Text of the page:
A full scan and analysis of Johannes Vermeer's most famous work Girl with a Pearl Earring started in full public view in the Mauritshuis museum in The Hague on Monday. Until March 11th museum visitors can watch a team of internationally recognized scientists study this painting in an effort to find out more about the method and materials Vermeer used for this famous work.
The Mauritshuis museum in The Hague is launching a new study into painting 'Girl with a pearl Earring' by Johannes Vermeer. This research, involving microscopes, X-ray equipment and a special scanner, will happen in a glass workshop in the museum itself. And visitors are welcome to come and watch, the museum announced.
The research will be done by a team of international experts over a course of two weeks, starting on February 26th. Using state-of-the-art techniques, they will try to learn more about the method and materials Vermeer used for this famous work.
Everyone who took part in the discussion on social media about the Mauritshuis Museum removing its namesake's bust from the foyer over the past days, can visit the museum in The Hague for free on Sunday, January 28th, museum director Emilie Gordenker announced on television program Buitenhof on Sunday.
The Mauritshuis museum decided to remove a bust of Johan Maurits van Nassau-Siegen, governor of the Dutch colony in Brasil from 1637 to 1644, from the museums foyer. The decision stemmed from "the growing public debate about we deal with slavery in the Netherlands (and in museums)", the Mauritshuis explained, according to the Volkskrant. The removal of the bust sparked a storm of outrage and criticism from people feeling that the Netherlands' history is being destroyed.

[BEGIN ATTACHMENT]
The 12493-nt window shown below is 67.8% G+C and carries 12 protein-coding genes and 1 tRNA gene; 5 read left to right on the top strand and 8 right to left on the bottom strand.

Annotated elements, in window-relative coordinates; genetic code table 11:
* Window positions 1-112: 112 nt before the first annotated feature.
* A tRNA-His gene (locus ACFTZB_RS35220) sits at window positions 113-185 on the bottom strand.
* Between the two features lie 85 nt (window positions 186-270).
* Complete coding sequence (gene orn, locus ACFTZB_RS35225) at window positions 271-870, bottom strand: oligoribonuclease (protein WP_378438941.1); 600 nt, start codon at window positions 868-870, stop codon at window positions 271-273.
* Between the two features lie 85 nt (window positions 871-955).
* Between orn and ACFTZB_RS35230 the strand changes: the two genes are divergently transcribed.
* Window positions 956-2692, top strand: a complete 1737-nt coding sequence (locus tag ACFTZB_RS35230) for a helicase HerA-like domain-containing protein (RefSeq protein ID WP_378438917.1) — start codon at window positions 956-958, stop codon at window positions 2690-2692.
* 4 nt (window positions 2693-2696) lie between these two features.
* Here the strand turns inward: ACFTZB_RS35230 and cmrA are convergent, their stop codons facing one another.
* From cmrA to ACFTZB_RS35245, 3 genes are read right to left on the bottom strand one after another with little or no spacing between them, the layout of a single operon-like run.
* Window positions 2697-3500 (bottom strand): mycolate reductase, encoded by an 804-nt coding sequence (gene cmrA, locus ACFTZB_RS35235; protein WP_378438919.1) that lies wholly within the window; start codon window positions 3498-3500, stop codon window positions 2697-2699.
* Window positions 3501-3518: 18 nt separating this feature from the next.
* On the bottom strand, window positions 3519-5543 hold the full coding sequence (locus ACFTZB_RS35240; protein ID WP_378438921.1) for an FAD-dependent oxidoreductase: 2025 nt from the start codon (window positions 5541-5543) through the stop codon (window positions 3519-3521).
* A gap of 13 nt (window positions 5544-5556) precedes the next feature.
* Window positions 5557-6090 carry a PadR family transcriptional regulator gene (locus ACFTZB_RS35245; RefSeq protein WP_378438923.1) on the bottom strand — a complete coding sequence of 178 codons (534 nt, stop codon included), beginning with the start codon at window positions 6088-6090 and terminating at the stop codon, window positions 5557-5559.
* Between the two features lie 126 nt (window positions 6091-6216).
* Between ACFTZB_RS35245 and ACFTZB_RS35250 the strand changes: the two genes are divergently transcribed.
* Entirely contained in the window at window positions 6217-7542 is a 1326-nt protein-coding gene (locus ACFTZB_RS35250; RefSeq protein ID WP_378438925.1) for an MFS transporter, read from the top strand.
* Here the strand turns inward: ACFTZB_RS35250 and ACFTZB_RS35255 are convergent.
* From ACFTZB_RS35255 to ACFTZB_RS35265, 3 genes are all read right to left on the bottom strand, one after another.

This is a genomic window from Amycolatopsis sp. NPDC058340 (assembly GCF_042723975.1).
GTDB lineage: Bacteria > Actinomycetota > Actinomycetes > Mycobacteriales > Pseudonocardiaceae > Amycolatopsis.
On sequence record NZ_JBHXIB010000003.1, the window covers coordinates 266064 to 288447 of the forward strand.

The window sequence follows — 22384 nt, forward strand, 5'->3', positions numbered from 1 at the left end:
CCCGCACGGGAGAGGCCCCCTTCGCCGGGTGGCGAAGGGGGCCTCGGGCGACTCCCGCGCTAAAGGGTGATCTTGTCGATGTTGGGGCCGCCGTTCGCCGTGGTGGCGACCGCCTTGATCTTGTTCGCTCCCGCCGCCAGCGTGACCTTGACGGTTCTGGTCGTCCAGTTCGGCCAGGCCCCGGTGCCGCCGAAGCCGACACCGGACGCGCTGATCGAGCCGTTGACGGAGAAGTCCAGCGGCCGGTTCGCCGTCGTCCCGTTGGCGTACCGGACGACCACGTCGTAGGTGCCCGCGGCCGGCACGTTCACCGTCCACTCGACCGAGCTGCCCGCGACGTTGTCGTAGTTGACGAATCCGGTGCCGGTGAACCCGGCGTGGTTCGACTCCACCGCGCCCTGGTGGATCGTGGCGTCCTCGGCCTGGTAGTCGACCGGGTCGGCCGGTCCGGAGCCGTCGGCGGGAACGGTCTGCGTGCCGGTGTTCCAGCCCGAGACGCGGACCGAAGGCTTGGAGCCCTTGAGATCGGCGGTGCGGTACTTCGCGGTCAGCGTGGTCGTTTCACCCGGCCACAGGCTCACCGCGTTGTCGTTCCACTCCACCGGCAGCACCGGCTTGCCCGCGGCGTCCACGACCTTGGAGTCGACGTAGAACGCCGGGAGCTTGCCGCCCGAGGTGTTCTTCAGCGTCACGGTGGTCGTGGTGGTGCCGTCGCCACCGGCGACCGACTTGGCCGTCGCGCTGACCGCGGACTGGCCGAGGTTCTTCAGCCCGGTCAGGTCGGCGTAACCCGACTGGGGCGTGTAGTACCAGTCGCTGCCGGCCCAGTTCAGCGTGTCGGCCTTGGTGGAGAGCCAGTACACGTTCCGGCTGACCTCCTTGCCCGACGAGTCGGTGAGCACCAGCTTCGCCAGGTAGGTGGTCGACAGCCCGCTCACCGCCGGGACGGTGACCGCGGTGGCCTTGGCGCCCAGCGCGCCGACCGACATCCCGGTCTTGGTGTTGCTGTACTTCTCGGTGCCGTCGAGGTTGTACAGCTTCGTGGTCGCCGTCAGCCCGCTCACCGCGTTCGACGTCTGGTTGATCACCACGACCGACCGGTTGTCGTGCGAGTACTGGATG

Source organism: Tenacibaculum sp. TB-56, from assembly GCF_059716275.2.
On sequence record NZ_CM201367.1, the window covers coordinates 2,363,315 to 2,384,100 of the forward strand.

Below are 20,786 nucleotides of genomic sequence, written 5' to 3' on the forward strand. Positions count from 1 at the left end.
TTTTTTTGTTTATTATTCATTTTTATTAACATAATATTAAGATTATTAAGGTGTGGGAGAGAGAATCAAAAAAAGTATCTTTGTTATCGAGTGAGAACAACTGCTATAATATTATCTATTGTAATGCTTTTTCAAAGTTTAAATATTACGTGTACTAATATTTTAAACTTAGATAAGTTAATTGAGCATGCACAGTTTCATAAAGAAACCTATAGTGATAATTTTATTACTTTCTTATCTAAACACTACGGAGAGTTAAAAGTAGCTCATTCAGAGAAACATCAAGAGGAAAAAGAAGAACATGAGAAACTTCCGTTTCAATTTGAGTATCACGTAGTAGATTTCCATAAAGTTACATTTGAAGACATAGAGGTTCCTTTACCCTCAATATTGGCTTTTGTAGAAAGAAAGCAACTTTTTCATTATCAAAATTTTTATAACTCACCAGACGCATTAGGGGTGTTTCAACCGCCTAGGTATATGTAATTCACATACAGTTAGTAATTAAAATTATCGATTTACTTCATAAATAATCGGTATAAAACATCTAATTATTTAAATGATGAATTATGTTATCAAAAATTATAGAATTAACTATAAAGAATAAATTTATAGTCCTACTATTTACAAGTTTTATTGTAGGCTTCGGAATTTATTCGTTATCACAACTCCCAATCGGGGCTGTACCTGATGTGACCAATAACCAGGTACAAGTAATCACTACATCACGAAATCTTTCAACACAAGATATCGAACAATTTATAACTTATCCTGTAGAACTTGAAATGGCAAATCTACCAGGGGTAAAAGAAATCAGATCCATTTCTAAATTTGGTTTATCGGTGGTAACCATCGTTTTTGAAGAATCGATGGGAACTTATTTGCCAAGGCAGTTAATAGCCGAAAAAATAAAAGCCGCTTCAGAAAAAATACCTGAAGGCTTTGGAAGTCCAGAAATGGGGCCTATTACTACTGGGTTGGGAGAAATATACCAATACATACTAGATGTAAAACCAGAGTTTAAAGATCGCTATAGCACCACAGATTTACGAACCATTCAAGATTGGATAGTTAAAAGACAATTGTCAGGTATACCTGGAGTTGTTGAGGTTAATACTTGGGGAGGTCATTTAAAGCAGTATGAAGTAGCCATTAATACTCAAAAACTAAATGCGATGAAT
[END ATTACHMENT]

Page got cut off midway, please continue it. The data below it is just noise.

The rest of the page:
Kate Middleton, the Duchess of Cambridge, is coming to the Netherlands on October 11th. During her tie in the country, she will visit The Hague, Wassenaar and Rotterdam, the British Royal House said in a press release on Thursday
A new Rembrandt, painted nearly four centuries after the famous Dutch artist's death, was unveiled in Amsterdam art gallery Looiersgracht 60 on Tuesday. The portrait of a Caucasian man with a white collar and a hat was not painted by an understudy or fan, but by a computer based on Rembrandt's complete works.
2015 was another good year for the larger museums in the Netherlands. The number of visitors grew by an average of 7.2 percent compared to last year
The Mauritshuis will not be changing culturally "insensitive" words on their artworks like the Rijksmuseum is doing. According to the Museum, they've already done so
The renovated Mauritshuis in The Hague attracted a record number of 600 thousand visitors in its first year after its reopening, the museum reports on its website.
The Netherlands and Belgium are strengthening cooperation in the field of defense, counterterrorism, security, embassy relations and energy, the Dutch cabinet revealed in a press release Wednesday.
Dutch restoration company Koninklijke Woudenberg has offered to restore the Barcaccia fountain in Rome for free, after it was damaged by Feyenoord Rotterdam football club fans in riots last week.
Since opening seven weeks ago, the new Mauritshuis museum has already had 100,000 visitors, the museum announces, the Algemeen Dagblad reports.
A painting by Dutch Golden Age master Johannes Vermeer sold at auction 6.2 million British pounds (€7.8 million) at Christie’s auction house in London on Tuesday. “Sint Praxedis” shows Saint Praxedis, the supposedly virginal daughter of Saint Pudens, a former Roman senator, and sister of Saint Pudentiana, squeezing out a sponge saturated with the blood of a martyr into a chalice.